Economics should be open

November 6, 2008

EPER, consistency with indirect emissions, email

So using EPER (European Pollution Emissions Register), I’ve found some anomalies with Aluminum data. The main question is whether some countries might be counting indirect emissions (akin to life cycle analysis). Aluminum,  as I understand it (I can cite a McKenzie report), has very small direct process emissions and mainly uses electricity. Since the CO2 generated is usually attributed to the power plant, that CO2 is “indirectly” emitted by Aluminum producers.

On the same token, my personal direct emissions are the gasoline/petrol and natural gas I burn. The indirect is all the CO2 associated with the electricity I use.

Here is a letter I sent to EPER folks at the European Commission. Hope I get a response!

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To Whom It May Concern:
I am a researcher at the Univ of California, Berkeley working with the EPER data. First of all, I want to thank you for providing this information; I’ve found the information very useful and appreciate full access to the database tables (MS ACCESS).
I have a question about the underlying the questionnaire, a copy of which I could not find online (ASIDE: does every country implement their own version of the questionnaire?). My question regards direct vs indirect emissions of CO2 and double-counting. If a manufacturing firm only uses electricity, is the manufacturer’s CO2 emissions zero and the indirect CO2 is reported at the utility level?
Aluminum, anecdotally, should have very small direct CO2 emissions because the main input is electricity. However, the following is just one example of an aluminum producer record with very large CO2 emissions. This leads me to believe that indirect emissions are counted sometimes.
Thank you in advance for your help in understanding the data.
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EXAMPLE OF HIGH CO2 RECORD FOR ALUMINUM PRODUCER

CountryID:  DE

ReportYear:  2004

Emission.FacilityID:  216219

ParentCompanyName:  TRIMET ALUMINIUM AG

Address:  Aluminiumallee 1

City:  Essen

FacilityName:  TRIMET ALUMINIUM AG

Emissions (metric tons):  301000

Code:  2.1/2.2/2.3/2.4/2.5/2.6

Description:  Metal industry and metal ore roasting or sintering installations, Installations for the production of ferrous and non-ferrous metals

Text:   Aluminium production                                                                                                                                                                                   

MainActivity:  1

ActivityID:  12

— 
Howard Chong
Dept. of Agricultural and Resource Economics and UC Energy Institute
UC Berkeley
chong@are.berkeley.edu
Office: 510-643-4831
Cell: 510-333-0539
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October 31, 2008

CITL, coverage for the ETS, matching to EPER

Filed under: Carbon Trading, Data Insights, Open Source — Tags: , , , , , — howardchong @ 9:53 pm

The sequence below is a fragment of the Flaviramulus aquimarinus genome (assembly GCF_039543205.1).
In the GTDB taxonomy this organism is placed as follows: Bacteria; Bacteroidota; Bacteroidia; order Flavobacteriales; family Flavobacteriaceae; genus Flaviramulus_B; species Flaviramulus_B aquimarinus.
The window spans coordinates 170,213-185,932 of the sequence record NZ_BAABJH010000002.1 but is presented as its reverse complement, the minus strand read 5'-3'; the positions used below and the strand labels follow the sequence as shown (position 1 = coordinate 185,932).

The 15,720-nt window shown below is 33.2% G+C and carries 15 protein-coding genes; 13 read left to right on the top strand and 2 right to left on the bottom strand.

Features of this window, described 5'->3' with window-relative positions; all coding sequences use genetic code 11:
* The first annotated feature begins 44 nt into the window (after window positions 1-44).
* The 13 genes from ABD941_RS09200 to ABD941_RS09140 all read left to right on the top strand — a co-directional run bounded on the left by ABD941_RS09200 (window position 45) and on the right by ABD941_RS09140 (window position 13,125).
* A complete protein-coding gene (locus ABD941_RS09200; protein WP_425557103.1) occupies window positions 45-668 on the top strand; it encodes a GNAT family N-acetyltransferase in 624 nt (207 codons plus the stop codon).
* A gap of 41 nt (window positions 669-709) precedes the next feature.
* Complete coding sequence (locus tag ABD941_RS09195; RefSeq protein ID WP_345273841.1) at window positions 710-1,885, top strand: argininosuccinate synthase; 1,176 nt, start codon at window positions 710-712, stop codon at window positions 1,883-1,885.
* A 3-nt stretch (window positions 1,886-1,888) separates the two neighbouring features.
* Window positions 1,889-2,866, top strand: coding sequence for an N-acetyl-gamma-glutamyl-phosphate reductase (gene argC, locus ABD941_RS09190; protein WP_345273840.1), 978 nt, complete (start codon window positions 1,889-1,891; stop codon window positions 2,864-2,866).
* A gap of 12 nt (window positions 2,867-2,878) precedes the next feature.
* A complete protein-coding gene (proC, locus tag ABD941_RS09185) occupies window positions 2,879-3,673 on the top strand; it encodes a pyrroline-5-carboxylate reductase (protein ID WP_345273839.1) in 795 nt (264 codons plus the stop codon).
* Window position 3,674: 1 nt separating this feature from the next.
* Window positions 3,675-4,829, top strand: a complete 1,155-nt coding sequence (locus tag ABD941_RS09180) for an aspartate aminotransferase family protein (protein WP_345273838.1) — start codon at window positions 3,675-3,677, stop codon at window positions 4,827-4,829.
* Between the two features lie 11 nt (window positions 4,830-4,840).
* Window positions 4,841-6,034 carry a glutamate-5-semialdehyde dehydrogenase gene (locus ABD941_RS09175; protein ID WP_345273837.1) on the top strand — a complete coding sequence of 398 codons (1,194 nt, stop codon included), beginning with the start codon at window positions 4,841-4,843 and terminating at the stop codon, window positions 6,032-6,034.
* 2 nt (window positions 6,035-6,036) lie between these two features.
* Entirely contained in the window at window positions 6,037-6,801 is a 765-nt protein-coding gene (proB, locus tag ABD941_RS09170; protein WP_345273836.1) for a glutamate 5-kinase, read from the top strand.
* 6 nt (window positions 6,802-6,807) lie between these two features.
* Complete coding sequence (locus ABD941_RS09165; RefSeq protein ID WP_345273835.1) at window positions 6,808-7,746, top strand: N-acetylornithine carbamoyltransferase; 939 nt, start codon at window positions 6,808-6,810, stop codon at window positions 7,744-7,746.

This post is a big deal for me because it really pushes me to stay true to open source principles.

So, here’s the deal.
The ETS is the Emissions Trading Scheme, a cap and trade carbon program in Europe.
The CITL is the Community Independent Transaction Log for the ETS.
The EPER is European Pollution Emissions Register (http://eper.eea.europa.eu/eper/) which is a European version of the Toxics Release Inventory in the US, only much better in that it covers more emissions (including CO2).

And, my current project is this 50 hour effort to match records in the CITL to records in the EPER.

What’s the big deal? Well, I’m getting insight into what companies were excluded from the ETS, something that may or may not be well highlighted in the national allocation plans. For all the mandarins running the ETS, could it be that they failed to ensure that countries included all units that should be under the ETS in the ETS? It gets to the question of whether allowances were too high (somewhat, my own sense is that economic activity and weather had something to do with the “over-allocation”).

So, here’s the deal. There’s plenty I want to do with this data and I think there is a small time window to do it. So, if you want to work on this project with my matched database, please write me.

As academia is all about getting credit for what you do, we’d have to talk carefully about credit, etc. But my prior is that any work done would be collaborative and everyone gets to share credit.

If you are a private firm doing proprietary market research (i.e., you wouldn’t want what you do with the data to be public), ask me what info you need, and I’ll probably give it to you, perhaps for a fee or some other trade. This information has a full list of contact information for EUA permit holders.

I’m already telling you too much by telling you that there’s something interesting in the EPER-CITL data matching, but that’s the risk I’m taking. Partly because I think it is more important that good research be done and get out there than that I get total credit.

You comments are deeply appreciated.

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